Graft Beer: Pay-to-Play Infects Chicago Beer Market

This Crain's investigation, with reporting from the BGA, takes a hard look at the "fierce, behind-the-scenes struggle for dominance in Chicago's $500-million-a-year beer market."

The Wit Hotel in the Loop is a trendy hangout for the after-work and weekend crowd. Clubbers dressed to the nines party year-round on its 7,000-square-foot rooftop and, 27 stories below, in the State & Lake bar off the lobby.

The boutique hotel also is on the front line of Chicago's brutal—and at times illicit—battle over beer.

When the Wit opened in 2009, bar managers stocked State & Lake's 16 taps with an impressive selection of microbrews, including Stone, Anderson Valley, Two Brothers and Metropolitan, a new hometown brand.

Then, in June, most of the craft beers from smaller distributors disappeared,, replaced by 11 specialty brands carried by Chicago Beverage Systems LLC, a powerhouse distributor of Miller, Coors and other labels.

"We don't know exactly what went down, but we used to have beer there that was selling well and now we don't," Tracy Hurst, co-owner of Metropolitan Brewing, a microbrewery in Ravenswood, said at the time.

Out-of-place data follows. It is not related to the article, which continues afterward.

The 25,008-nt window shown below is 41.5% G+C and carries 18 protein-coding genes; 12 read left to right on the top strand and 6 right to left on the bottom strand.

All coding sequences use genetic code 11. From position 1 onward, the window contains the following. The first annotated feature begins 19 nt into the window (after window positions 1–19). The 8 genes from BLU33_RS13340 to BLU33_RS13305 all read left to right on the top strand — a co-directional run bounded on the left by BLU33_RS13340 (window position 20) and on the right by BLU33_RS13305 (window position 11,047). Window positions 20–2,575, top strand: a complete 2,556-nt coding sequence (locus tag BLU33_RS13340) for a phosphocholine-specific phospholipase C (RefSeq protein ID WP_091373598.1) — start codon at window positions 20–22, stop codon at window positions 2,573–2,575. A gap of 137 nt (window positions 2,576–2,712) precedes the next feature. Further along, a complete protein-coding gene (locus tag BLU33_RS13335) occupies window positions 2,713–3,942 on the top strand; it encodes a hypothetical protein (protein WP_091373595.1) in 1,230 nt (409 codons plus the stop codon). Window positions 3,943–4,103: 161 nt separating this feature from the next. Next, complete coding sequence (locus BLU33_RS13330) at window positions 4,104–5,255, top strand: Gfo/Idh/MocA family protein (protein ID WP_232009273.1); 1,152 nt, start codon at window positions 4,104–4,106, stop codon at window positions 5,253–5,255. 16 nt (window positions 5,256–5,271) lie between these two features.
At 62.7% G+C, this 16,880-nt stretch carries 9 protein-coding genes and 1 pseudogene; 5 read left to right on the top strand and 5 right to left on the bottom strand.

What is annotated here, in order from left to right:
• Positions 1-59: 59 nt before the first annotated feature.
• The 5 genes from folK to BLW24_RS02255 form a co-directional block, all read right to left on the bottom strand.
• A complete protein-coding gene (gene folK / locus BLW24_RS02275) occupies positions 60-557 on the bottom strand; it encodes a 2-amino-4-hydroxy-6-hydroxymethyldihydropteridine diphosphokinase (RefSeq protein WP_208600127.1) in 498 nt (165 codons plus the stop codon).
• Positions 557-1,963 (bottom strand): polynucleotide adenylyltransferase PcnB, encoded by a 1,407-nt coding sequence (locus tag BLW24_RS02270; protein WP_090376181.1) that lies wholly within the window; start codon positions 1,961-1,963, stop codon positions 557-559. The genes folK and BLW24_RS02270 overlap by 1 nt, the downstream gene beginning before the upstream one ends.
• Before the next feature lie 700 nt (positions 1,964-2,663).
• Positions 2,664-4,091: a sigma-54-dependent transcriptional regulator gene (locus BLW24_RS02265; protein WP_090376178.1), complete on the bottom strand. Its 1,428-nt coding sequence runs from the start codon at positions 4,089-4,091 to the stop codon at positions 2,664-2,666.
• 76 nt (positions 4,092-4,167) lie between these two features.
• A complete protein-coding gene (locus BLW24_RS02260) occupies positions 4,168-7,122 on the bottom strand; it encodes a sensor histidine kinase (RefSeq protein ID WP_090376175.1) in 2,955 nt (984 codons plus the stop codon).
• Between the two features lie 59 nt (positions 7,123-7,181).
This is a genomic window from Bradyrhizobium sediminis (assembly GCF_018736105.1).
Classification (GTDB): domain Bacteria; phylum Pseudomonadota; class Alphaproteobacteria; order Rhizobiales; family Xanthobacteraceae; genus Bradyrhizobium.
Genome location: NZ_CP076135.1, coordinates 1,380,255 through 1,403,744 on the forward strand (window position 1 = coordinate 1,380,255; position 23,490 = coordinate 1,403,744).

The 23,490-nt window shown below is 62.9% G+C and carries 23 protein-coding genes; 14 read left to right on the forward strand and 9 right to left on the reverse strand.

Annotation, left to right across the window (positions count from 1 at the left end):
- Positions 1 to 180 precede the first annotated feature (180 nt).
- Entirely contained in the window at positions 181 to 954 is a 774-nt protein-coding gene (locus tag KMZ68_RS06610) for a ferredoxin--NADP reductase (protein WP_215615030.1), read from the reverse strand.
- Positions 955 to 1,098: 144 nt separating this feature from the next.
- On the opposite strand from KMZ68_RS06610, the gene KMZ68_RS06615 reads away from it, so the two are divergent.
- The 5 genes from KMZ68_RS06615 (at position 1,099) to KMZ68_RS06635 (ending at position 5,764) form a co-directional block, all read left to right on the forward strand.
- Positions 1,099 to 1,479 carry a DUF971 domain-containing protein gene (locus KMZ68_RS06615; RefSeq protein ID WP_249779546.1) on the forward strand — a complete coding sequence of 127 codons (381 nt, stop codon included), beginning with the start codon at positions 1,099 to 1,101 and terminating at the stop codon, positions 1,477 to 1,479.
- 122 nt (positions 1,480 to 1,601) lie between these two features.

Undercurrent in Beer War
What went down at the Wit is but one example of the fierce, behind-the-scenes struggle for dominance in Chicago's $500-million-a-year beer market. The city is one of the last contested territories for the nation's two beer giants—Anheuser-Busch InBev N.V. and MillerCoors LLC, an affiliate of SABMiller PLC—which wage a proxy war through licensed distributors. The major wholesalers are movers and shakers themselves: the billionaire Reyes family; Yusef and Jonathan Jackson, sons of the Rev. Jesse Jackson; and, as of September, Warren Buffett's "favorite banker," Byron Trott...CLICK HERE TO READ THE FULL STORY.